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Troy 123   SE 1/4 of Section 23, T3S, R19E, M.D.M    
    SW 1/4 of Section 23, T3S, R19E, M.D.M    
    1659 feet south and 8003 feet east from the W 1/4 corner of    
    Section 22, T3S. R 19E, M.D.B.M    
    Claim is approximately 1500 feet long and 600 feet wide    
    General course load is from easterly to westerly direction    
         
Troy 124   SE 1/4 of Section 23, T3S, R19E, M.D.M    
    SW 1/4 of Section 23, T3S, R19E, M.D.M    
    2259 feet south and 8003 feet east from the W 1/4 corner of    
    Section 22, T3S. R 19E, M.D.B.M    
    Claim is approximately 1500 feet long and 600 feet wide    
    General course load is from easterly to westerly direction    

  

The Troy Mining Zone Location Map – Mariposa County

 

 

 

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Location of Star’s Mining Property
Within the Historic “California Mother Load”

 

 

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There are seven (7) portals. The method Troy used to stake its claims was to land-lock the area surrounding these claims in a way to prevent outside interests to stake the additional original AT&E claims. Since existing roads, trails, etc. may be expanded but no new ones constructed without further government approval, this program proved effective. Troy’s plan was at such time as it was ready to begin opening the various portals for production to survey and stake the additional 290+ claims facilitated by its road and trail structure that provides access to them. These additional claims together with the existing claims would provide Star with control over ~10,500 acres, 130 miles due East of San Francisco Bay.

 

Photographs of the Troy Mining Zone

 

 

 

The Mining Property, showing site buildings

 

 

 

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Mining Property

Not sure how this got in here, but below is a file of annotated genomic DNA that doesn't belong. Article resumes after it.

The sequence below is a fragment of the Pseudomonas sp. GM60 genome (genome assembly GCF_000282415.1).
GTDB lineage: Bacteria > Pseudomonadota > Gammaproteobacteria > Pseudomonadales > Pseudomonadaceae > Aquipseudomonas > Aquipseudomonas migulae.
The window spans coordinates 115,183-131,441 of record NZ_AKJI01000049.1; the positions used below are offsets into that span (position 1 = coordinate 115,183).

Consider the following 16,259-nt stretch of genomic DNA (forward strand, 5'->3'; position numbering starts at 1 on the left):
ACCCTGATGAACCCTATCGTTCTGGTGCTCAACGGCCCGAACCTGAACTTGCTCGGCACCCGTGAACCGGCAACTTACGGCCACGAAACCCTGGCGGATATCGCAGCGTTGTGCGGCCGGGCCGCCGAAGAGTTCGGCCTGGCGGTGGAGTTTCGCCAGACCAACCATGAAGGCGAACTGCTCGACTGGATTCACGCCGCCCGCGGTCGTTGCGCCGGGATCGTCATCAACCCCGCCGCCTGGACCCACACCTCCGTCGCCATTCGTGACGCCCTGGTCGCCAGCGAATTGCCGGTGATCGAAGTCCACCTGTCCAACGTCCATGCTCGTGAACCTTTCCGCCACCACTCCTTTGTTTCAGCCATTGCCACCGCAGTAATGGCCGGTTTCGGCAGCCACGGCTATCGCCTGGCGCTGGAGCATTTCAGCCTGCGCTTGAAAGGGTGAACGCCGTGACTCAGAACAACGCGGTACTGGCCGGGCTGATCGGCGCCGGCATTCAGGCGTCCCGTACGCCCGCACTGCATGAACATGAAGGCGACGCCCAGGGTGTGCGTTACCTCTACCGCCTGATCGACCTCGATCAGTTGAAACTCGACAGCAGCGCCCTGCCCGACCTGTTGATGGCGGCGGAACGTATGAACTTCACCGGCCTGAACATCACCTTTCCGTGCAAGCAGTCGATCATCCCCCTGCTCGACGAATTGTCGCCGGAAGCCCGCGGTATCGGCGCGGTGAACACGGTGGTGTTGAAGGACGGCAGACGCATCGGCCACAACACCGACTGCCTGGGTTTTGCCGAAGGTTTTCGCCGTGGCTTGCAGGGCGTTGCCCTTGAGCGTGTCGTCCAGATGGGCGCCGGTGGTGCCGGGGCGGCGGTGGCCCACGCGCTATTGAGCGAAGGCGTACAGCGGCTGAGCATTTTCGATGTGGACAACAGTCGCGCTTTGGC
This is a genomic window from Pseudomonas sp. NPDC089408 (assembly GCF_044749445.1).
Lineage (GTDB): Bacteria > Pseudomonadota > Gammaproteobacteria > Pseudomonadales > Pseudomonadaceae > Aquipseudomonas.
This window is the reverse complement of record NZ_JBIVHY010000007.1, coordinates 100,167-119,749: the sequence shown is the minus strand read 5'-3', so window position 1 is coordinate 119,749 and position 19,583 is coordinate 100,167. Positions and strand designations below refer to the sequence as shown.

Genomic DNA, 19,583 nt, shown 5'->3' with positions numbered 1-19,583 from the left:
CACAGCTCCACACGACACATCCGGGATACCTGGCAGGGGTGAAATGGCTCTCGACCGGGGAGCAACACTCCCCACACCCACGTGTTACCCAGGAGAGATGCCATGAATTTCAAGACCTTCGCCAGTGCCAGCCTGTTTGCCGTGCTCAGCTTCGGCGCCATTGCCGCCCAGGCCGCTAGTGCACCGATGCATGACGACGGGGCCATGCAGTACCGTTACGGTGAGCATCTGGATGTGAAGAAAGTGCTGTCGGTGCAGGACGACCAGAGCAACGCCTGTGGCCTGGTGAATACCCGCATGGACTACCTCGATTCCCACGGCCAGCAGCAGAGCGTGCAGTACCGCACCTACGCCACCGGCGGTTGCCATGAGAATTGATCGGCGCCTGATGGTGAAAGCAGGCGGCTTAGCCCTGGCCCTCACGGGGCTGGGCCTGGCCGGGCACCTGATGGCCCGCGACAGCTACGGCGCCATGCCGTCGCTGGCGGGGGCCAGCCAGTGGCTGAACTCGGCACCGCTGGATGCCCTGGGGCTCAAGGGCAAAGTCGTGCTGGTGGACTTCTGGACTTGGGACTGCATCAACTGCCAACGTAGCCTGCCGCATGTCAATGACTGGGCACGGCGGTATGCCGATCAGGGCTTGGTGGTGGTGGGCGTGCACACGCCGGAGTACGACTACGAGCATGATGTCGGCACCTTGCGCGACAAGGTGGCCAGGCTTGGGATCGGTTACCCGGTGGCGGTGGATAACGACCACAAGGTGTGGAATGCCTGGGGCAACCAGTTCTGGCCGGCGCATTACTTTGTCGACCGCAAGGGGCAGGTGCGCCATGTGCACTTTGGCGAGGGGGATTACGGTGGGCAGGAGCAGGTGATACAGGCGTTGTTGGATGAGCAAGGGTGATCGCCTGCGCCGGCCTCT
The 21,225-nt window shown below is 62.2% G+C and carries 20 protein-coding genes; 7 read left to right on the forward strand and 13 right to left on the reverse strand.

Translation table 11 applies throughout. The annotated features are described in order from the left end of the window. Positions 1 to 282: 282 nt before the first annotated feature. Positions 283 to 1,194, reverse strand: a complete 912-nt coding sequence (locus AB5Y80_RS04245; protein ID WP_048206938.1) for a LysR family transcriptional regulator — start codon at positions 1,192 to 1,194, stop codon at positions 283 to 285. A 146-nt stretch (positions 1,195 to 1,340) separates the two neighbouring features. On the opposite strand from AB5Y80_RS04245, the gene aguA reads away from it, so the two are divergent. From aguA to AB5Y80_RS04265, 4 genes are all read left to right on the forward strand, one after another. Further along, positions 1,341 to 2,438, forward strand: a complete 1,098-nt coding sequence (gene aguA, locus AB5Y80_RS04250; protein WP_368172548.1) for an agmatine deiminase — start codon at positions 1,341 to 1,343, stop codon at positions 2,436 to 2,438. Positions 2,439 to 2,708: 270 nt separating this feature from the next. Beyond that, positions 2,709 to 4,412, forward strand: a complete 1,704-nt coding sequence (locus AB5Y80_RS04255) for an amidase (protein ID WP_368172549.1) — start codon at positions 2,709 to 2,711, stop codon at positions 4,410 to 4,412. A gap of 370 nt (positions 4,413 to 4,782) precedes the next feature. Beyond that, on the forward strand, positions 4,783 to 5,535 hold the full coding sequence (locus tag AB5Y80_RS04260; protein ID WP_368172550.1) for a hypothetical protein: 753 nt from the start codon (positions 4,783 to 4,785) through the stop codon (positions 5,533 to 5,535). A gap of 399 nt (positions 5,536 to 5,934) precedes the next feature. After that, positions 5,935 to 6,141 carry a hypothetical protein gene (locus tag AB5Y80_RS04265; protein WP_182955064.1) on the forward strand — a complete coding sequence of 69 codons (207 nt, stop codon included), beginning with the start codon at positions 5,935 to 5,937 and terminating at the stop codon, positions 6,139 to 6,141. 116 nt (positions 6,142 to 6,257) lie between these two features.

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Mining Property

 

 

 

 

 

 

 

 

 

 

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Mine Shaft

 

 

 

 

 

 

 

 

 

 

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Bunker

 

 

 

 

 

 

 

 

 

 

 

 

 

 

 

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Main Road

 

 

 

 

 

 

 

 

 

 

 

 

 

 

 36 

 

 

  

 

Mine

 

 

 

 

 

 

 

 

 

 

 

 

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Mill

 

 

 

 

 

 

 

 

 

 

 

 

 

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Mill

 

 

 

 

 

 

 

 

 

 

 

 

 

 

 

 

 39 

 

 

 

 

Mill

 

 

 

 

 

 

 

 

 

 

 

 

 

 

 40 

 

 

 

 

Mill

 

 

 

 

 

 

 

 

 

 

 

 

 

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Mill Building

 

 

 

 

 

 

 

 

 

 

 

 

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Rock Face Inside the Mine Showing Ore

  

 

 

 

 

 

 

 

 

 

 

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Bunker

 

 

 

 

 

 

 

 

 

 

 

 

 

 

 

 

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Mine Map

 

Inside Mine

 

Inside Mine

  

 

 

 

 

 

 

 

 

 

 

 

 

 

 

 

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Several Pictures Taken at the Mine Site late November 2019 Follow

 

 

 

 

 

 

 

 

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commsa mining rights